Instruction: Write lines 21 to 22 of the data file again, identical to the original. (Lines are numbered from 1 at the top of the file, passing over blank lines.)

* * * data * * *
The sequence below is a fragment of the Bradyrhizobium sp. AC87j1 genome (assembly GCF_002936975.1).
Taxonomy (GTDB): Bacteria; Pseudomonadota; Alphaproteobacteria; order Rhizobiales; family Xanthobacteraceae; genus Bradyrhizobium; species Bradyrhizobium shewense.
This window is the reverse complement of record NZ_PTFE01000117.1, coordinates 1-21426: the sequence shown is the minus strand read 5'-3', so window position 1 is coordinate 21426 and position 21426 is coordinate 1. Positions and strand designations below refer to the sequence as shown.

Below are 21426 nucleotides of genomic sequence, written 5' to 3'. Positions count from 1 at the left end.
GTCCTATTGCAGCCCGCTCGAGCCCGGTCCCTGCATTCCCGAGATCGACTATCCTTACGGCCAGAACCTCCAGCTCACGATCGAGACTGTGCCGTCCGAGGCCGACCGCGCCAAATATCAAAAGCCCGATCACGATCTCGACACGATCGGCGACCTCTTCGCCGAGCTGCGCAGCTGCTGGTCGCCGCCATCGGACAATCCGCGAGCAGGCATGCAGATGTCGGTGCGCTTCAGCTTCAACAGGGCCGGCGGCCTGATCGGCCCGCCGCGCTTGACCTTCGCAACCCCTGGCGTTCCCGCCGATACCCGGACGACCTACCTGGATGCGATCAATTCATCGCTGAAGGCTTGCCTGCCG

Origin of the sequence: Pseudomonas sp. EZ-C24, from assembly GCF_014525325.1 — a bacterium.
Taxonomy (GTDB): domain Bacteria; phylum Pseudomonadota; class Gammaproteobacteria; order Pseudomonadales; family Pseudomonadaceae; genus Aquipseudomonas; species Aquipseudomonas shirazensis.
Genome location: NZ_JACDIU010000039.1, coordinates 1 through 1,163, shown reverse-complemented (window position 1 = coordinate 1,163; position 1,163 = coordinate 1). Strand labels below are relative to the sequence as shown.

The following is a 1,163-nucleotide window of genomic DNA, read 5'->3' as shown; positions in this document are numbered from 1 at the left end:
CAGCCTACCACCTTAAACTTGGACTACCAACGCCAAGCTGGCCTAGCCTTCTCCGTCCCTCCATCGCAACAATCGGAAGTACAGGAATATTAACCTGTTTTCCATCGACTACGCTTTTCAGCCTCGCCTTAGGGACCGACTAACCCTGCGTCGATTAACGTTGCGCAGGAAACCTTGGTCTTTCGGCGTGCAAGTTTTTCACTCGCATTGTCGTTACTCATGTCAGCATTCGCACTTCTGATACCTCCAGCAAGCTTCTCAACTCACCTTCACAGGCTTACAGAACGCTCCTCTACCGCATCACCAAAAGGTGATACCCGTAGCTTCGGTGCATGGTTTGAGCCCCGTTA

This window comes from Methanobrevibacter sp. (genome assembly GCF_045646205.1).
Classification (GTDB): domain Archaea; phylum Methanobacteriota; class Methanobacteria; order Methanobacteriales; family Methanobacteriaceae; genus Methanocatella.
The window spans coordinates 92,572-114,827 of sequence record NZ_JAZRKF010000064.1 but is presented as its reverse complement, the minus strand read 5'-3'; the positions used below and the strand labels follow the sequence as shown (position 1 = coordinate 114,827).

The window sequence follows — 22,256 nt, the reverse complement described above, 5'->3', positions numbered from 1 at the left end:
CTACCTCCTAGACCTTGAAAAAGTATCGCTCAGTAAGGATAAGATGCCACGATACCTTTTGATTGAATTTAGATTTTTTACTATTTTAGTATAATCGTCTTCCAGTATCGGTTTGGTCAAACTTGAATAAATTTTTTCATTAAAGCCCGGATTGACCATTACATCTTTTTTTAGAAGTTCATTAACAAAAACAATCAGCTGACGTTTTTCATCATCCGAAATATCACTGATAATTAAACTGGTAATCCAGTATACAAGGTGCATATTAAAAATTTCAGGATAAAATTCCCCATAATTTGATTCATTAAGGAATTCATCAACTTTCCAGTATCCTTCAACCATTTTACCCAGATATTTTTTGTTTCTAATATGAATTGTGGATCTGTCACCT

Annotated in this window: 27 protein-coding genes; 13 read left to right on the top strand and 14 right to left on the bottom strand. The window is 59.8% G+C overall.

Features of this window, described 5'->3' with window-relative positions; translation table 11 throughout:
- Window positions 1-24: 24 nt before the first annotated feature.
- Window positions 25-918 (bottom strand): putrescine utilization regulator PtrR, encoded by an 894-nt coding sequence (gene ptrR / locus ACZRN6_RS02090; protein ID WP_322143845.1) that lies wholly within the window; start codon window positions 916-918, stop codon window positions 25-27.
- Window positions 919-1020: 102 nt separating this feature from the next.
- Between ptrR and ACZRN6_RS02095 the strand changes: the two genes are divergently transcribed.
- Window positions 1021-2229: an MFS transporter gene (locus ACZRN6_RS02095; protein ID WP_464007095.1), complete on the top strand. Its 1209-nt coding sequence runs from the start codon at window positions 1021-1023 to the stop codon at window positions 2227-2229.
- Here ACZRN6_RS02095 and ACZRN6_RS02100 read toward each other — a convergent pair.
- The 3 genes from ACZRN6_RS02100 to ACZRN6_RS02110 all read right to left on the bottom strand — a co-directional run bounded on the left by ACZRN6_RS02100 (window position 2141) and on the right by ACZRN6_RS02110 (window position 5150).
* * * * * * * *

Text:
- Between ptrR and ACZRN6_RS02095 the strand changes: the two genes are divergently transcribed.
- Window positions 1021-2229: an MFS transporter gene (locus ACZRN6_RS02095; protein ID WP_464007095.1), complete on the top strand. Its 1209-nt coding sequence runs from the start codon at window positions 1021-1023 to the stop codon at window positions 2227-2229.